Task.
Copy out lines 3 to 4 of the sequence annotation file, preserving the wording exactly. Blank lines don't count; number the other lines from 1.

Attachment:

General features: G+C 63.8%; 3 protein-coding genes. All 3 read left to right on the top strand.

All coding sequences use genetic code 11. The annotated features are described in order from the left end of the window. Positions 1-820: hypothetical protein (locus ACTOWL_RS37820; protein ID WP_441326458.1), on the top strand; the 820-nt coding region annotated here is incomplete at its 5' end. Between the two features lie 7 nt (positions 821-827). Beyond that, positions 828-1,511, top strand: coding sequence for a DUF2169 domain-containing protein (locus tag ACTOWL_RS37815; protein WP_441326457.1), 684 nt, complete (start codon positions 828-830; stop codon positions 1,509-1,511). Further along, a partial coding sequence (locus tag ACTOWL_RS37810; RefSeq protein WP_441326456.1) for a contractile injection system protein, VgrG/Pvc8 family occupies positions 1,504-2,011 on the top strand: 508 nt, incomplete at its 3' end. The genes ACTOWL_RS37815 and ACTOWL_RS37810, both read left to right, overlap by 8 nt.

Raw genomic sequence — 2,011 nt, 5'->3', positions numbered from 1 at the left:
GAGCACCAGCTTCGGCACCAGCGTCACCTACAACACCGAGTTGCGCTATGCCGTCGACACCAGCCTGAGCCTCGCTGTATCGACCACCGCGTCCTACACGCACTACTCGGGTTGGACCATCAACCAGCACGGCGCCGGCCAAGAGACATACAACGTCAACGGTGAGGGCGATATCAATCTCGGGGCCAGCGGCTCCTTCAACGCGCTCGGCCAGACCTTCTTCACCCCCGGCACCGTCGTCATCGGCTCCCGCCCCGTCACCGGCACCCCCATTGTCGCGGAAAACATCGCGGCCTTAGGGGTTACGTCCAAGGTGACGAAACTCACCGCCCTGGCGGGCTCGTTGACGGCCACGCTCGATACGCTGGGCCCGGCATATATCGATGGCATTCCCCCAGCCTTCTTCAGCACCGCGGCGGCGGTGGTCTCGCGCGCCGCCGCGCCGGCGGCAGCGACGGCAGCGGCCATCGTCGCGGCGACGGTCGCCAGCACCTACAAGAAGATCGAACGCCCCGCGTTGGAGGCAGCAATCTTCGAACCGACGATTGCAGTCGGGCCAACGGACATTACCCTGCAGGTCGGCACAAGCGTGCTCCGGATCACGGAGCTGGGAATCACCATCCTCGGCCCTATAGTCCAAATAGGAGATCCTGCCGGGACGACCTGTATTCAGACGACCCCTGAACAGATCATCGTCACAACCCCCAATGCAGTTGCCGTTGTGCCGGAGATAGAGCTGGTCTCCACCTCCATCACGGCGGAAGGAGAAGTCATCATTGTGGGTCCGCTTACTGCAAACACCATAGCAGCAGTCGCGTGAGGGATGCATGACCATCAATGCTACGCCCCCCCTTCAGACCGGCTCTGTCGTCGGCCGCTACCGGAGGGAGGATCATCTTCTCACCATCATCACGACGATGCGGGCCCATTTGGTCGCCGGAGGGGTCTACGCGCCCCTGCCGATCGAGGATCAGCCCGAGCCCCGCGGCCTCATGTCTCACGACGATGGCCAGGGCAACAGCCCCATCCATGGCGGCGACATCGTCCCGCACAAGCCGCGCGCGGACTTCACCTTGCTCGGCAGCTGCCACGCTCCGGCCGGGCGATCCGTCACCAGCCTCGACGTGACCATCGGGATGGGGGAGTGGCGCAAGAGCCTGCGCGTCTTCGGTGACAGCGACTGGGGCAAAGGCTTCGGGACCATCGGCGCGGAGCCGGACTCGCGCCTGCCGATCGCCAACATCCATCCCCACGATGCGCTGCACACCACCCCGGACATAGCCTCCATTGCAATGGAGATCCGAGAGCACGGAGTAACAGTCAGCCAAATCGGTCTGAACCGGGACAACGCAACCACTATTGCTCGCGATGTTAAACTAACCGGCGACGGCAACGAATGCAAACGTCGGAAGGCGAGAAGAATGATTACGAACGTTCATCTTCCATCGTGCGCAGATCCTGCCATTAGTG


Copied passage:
Raw genomic sequence — 2,011 nt, 5'->3', positions numbered from 1 at the left:
GAGCACCAGCTTCGGCACCAGCGTCACCTACAACACCGAGTTGCGCTATGCCGTCGACACCAGCCTGAGCCTCGCTGTATCGACCACCGCGTCCTACACGCACTACTCGGGTTGGACCATCAACCAGCACGGCGCCGGCCAAGAGACATACAACGTCAACGGTGAGGGCGATATCAATCTCGGGGCCAGCGGCTCCTTCAACGCGCTCGGCCAGACCTTCTTCACCCCCGGCACCGTCGTCATCGGCTCCCGCCCCGTCACCGGCACCCCCATTGTCGCGGAAAACATCGCGGCCTTAGGGGTTACGTCCAAGGTGACGAAACTCACCGCCCTGGCGGGCTCGTTGACGGCCACGCTCGATACGCTGGGCCCGGCATATATCGATGGCATTCCCCCAGCCTTCTTCAGCACCGCGGCGGCGGTGGTCTCGCGCGCCGCCGCGCCGGCGGCAGCGACGGCAGCGGCCATCGTCGCGGCGACGGTCGCCAGCACCTACAAGAAGATCGAACGCCCCGCGTTGGAGGCAGCAATCTTCGAACCGACGATTGCAGTCGGGCCAACGGACATTACCCTGCAGGTCGGCACAAGCGTGCTCCGGATCACGGAGCTGGGAATCACCATCCTCGGCCCTATAGTCCAAATAGGAGATCCTGCCGGGACGACCTGTATTCAGACGACCCCTGAACAGATCATCGTCACAACCCCCAATGCAGTTGCCGTTGTGCCGGAGATAGAGCTGGTCTCCACCTCCATCACGGCGGAAGGAGAAGTCATCATTGTGGGTCCGCTTACTGCAAACACCATAGCAGCAGTCGCGTGAGGGATGCATGACCATCAATGCTACGCCCCCCCTTCAGACCGGCTCTGTCGTCGGCCGCTACCGGAGGGAGGATCATCTTCTCACCATCATCACGACGATGCGGGCCCATTTGGTCGCCGGAGGGGTCTACGCGCCCCTGCCGATCGAGGATCAGCCCGAGCCCCGCGGCCTCATGTCTCACGACGATGGCCAGGGCAACAGCCCCATCCATGGCGGCGACATCGTCCCGCACAAGCCGCGCGCGGACTTCACCTTGCTCGGCAGCTGCCACGCTCCGGCCGGGCGATCCGTCACCAGCCTCGACGTGACCATCGGGATGGGGGAGTGGCGCAAGAGCCTGCGCGTCTTCGGTGACAGCGACTGGGGCAAAGGCTTCGGGACCATCGGCGCGGAGCCGGACTCGCGCCTGCCGATCGCCAACATCCATCCCCACGATGCGCTGCACACCACCCCGGACATAGCCTCCATTGCAATGGAGATCCGAGAGCACGGAGTAACAGTCAGCCAAATCGGTCTGAACCGGGACAACGCAACCACTATTGCTCGCGATGTTAAACTAACCGGCGACGGCAACGAATGCAAACGTCGGAAGGCGAGAAGAATGATTACGAACGTTCATCTTCCATCGTGCGCAGATCCTGCCATTAGTG